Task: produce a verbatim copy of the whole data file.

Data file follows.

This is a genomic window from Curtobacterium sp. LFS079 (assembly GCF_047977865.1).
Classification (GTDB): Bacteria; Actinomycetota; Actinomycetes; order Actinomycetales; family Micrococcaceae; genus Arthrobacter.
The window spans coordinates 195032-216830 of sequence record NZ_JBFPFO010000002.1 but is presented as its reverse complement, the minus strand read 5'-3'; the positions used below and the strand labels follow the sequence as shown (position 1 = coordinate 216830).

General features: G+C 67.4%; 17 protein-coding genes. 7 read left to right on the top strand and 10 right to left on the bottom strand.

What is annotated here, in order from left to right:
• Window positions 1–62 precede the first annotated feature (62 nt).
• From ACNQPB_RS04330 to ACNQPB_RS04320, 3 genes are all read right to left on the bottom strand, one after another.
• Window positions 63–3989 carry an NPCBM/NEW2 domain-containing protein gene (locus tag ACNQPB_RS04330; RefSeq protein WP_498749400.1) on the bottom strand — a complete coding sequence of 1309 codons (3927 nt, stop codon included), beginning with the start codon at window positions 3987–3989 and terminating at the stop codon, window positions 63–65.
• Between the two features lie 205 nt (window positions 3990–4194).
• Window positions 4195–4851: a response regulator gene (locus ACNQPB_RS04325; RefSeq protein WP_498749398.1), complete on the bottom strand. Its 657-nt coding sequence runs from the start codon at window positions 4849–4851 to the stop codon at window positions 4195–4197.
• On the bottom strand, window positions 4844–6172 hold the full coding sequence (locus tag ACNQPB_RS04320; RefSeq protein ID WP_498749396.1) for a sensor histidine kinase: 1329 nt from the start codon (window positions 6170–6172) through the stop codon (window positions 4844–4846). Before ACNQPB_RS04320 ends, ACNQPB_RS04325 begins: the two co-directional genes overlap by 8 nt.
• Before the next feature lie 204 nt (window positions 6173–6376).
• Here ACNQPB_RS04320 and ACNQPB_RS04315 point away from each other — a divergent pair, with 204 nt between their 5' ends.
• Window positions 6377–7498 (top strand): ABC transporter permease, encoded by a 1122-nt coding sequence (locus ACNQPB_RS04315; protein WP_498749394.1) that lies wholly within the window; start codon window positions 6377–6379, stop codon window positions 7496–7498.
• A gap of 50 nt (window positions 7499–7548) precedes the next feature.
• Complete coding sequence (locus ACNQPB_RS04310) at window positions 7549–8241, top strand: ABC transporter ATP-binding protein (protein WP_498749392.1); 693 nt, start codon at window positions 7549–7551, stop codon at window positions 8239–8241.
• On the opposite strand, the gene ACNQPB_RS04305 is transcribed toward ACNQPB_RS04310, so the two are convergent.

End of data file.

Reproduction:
This is a genomic window from Curtobacterium sp. LFS079 (assembly GCF_047977865.1).
Classification (GTDB): Bacteria; Actinomycetota; Actinomycetes; order Actinomycetales; family Micrococcaceae; genus Arthrobacter.
The window spans coordinates 195032-216830 of sequence record NZ_JBFPFO010000002.1 but is presented as its reverse complement, the minus strand read 5'-3'; the positions used below and the strand labels follow the sequence as shown (position 1 = coordinate 216830).

General features: G+C 67.4%; 17 protein-coding genes. 7 read left to right on the top strand and 10 right to left on the bottom strand.

What is annotated here, in order from left to right:
• Window positions 1–62 precede the first annotated feature (62 nt).
• From ACNQPB_RS04330 to ACNQPB_RS04320, 3 genes are all read right to left on the bottom strand, one after another.
• Window positions 63–3989 carry an NPCBM/NEW2 domain-containing protein gene (locus tag ACNQPB_RS04330; RefSeq protein WP_498749400.1) on the bottom strand — a complete coding sequence of 1309 codons (3927 nt, stop codon included), beginning with the start codon at window positions 3987–3989 and terminating at the stop codon, window positions 63–65.
• Between the two features lie 205 nt (window positions 3990–4194).
• Window positions 4195–4851: a response regulator gene (locus ACNQPB_RS04325; RefSeq protein WP_498749398.1), complete on the bottom strand. Its 657-nt coding sequence runs from the start codon at window positions 4849–4851 to the stop codon at window positions 4195–4197.
• On the bottom strand, window positions 4844–6172 hold the full coding sequence (locus tag ACNQPB_RS04320; RefSeq protein ID WP_498749396.1) for a sensor histidine kinase: 1329 nt from the start codon (window positions 6170–6172) through the stop codon (window positions 4844–4846). Before ACNQPB_RS04320 ends, ACNQPB_RS04325 begins: the two co-directional genes overlap by 8 nt.
• Before the next feature lie 204 nt (window positions 6173–6376).
• Here ACNQPB_RS04320 and ACNQPB_RS04315 point away from each other — a divergent pair, with 204 nt between their 5' ends.
• Window positions 6377–7498 (top strand): ABC transporter permease, encoded by a 1122-nt coding sequence (locus ACNQPB_RS04315; protein WP_498749394.1) that lies wholly within the window; start codon window positions 6377–6379, stop codon window positions 7496–7498.
• A gap of 50 nt (window positions 7499–7548) precedes the next feature.
• Complete coding sequence (locus ACNQPB_RS04310) at window positions 7549–8241, top strand: ABC transporter ATP-binding protein (protein WP_498749392.1); 693 nt, start codon at window positions 7549–7551, stop codon at window positions 8239–8241.
• On the opposite strand, the gene ACNQPB_RS04305 is transcribed toward ACNQPB_RS04310, so the two are convergent.